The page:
Federal Reserve Chairman Jerome Powell pledged to Americans that the central bank will continue to lever interest rates as much as needed to slow the rapid inflation weighing on the U.S. economy.
“I’d start by assuring everyone that we’re fully committed to bringing inflation back down and also sustain the economic expansion,” Powell told reporters on Wednesday afternoon.
The Fed once brushed off rising prices as a “transitory” phenomenon, hoping that the inflation was the result of pandemic-induced supply chain disruptions that would fade by late 2021. Instead, all major measures of inflation showed the pace of inflation continuing to rise through the beginning of this year. The Personal Consumption Expenditures Index showed prices rising by 6.1% in February, the fastest annual pace seen since 1982.
Acknowledging that inflation is no longer transitory, the Fed Wednesday took the first major steps in reversing its pandemic-era stimulus — by increasing short-term interest rates by 0.25%. The Fed had held interest rates at near zero since the depths of the pandemic.
Hiking rates will make it slightly more expensive to borrow.
“As we raise interest rates, that should gradually slow down demand for the interest-sensitive parts of the economy. And so what we would see, is demand slowing down but just enough so it’s better matched with supply and that will bring inflation down over time,” he said.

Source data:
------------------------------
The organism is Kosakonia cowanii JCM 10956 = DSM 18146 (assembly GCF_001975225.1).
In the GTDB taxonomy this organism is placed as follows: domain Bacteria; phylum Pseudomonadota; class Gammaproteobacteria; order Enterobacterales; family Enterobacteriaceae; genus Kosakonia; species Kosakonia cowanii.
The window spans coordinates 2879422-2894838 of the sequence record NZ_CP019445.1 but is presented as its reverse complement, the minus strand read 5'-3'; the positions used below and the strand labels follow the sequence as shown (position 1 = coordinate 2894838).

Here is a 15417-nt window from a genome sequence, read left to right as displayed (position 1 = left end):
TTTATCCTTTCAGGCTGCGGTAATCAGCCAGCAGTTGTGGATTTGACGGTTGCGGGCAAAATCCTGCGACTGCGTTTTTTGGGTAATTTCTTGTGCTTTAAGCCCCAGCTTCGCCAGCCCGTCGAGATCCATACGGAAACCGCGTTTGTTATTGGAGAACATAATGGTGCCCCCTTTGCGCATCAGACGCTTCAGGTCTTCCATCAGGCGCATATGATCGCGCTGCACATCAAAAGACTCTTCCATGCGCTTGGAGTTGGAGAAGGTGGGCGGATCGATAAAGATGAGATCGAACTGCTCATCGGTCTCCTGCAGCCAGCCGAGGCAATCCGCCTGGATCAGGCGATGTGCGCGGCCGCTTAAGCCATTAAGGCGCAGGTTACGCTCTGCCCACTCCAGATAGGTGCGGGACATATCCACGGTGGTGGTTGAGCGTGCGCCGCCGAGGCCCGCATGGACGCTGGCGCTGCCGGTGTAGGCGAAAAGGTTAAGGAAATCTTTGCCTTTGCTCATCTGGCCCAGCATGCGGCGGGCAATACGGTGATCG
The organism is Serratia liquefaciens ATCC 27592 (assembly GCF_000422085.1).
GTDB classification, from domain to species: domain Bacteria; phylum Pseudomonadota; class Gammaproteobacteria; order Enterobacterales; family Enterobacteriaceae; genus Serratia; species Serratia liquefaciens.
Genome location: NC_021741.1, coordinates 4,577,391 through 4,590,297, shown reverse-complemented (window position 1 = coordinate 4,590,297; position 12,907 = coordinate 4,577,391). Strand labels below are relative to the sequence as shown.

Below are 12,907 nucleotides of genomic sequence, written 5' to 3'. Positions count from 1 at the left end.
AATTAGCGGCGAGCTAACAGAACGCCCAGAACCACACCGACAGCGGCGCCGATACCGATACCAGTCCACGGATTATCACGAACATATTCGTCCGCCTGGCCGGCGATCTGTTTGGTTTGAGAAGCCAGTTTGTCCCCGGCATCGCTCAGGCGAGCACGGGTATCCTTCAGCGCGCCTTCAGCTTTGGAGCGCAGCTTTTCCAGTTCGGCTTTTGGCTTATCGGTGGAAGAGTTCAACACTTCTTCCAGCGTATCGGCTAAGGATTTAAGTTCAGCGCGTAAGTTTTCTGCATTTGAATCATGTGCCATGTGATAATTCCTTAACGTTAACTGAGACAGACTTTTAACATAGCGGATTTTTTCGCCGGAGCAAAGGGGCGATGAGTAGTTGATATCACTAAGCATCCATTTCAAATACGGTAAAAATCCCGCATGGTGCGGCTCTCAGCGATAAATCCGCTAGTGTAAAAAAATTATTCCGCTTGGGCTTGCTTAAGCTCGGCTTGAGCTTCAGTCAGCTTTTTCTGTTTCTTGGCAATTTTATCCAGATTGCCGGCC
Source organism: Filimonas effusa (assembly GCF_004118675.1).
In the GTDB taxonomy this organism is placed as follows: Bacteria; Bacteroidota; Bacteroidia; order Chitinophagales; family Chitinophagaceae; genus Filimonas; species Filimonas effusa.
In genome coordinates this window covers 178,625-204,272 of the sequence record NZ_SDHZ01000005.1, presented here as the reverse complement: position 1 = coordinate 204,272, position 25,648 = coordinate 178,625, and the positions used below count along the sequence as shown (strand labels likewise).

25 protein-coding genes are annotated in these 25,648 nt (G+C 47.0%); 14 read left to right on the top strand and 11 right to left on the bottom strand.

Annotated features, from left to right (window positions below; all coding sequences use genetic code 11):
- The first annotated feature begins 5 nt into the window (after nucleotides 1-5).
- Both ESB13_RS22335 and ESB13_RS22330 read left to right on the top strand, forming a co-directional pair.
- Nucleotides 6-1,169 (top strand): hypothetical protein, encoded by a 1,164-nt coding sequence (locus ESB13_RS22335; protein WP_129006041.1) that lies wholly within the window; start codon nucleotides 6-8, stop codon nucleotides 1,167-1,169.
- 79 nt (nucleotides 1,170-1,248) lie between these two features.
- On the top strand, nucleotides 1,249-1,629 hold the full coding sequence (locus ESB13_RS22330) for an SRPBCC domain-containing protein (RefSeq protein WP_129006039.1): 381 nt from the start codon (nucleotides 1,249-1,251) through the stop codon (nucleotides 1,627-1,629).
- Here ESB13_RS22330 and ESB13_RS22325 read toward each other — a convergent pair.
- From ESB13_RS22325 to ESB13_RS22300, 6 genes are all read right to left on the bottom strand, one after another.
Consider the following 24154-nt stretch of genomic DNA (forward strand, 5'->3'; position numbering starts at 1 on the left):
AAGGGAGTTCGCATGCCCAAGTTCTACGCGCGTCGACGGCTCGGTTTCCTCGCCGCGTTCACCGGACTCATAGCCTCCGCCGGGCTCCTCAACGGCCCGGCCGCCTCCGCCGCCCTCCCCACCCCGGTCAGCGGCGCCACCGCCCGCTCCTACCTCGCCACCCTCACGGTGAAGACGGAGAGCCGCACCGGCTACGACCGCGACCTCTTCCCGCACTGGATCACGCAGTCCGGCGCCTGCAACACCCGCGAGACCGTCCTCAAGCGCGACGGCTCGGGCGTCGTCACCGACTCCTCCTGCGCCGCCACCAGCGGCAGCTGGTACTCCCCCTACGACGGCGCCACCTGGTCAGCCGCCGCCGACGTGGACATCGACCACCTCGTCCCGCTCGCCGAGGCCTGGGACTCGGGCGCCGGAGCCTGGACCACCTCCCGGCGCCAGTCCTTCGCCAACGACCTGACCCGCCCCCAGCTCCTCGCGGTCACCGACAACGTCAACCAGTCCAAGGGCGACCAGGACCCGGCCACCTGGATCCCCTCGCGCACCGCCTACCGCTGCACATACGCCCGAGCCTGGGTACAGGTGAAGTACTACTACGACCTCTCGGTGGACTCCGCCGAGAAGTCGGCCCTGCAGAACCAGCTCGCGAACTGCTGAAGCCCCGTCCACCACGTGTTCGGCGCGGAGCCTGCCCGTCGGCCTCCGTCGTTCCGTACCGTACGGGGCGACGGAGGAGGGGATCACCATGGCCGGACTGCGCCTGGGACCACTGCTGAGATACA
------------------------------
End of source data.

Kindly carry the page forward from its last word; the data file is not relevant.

The problem is that 0.25% is not enough to achieve that goal. The Fed’s own estimates suggest that any interest rate below 2% is not restrictive to the U.S.’s economic potential.
Fed officials projected a strong likelihood of another six interest rate hikes through the end of this year, which would imply interest rates 1.75% higher than they were at the start of the year.
The path to higher rates comes with uncertainty. The central bank has had a history of tightening policy and triggering a recession, which is an elevated risk given the international backdrop.
“There’s going to be a key question as to how smoothly the Fed can navigate its future rate increases in an environment where there’s a lot of instability, and that instability has been exacerbated by the situation in Ukraine,” EY-Parthenon Chief Economist Gregory Daco told Yahoo Finance after the Fed decision.
Another challenge: Interest rate increases do not immediately quell inflation. Because the Fed’s monetary policy operates through the banking system, businesses and households may not see the impact of higher borrowing costs until much later.
“I think monetary policy starts to bite on inflation and on growth with a lag of course. So you would see that more in 2023 and 2024,” Powell said.
The central bank now projects prices to rise by 4.3% (as measured in PCE) over the course of 2022, well above the 2.6% pace it had projected in December. In 2023, the Fed hopes to bring that pace down to 2.7% and then to 2.3% in 2024.
All of those measures are above the Fed’s inflation target, which is 2%. For the 16 policymakers sitting on the Fed’s policy-setting committee, pushing inflation back toward 2% remains the goal.
“As I looked around the table at today’s meeting, I saw a committee that’s acutely aware of the need to return the economy to price stability and determined to use our tools to do exactly that,” Powell said.
The next policy-setting meeting is scheduled for May 3-4.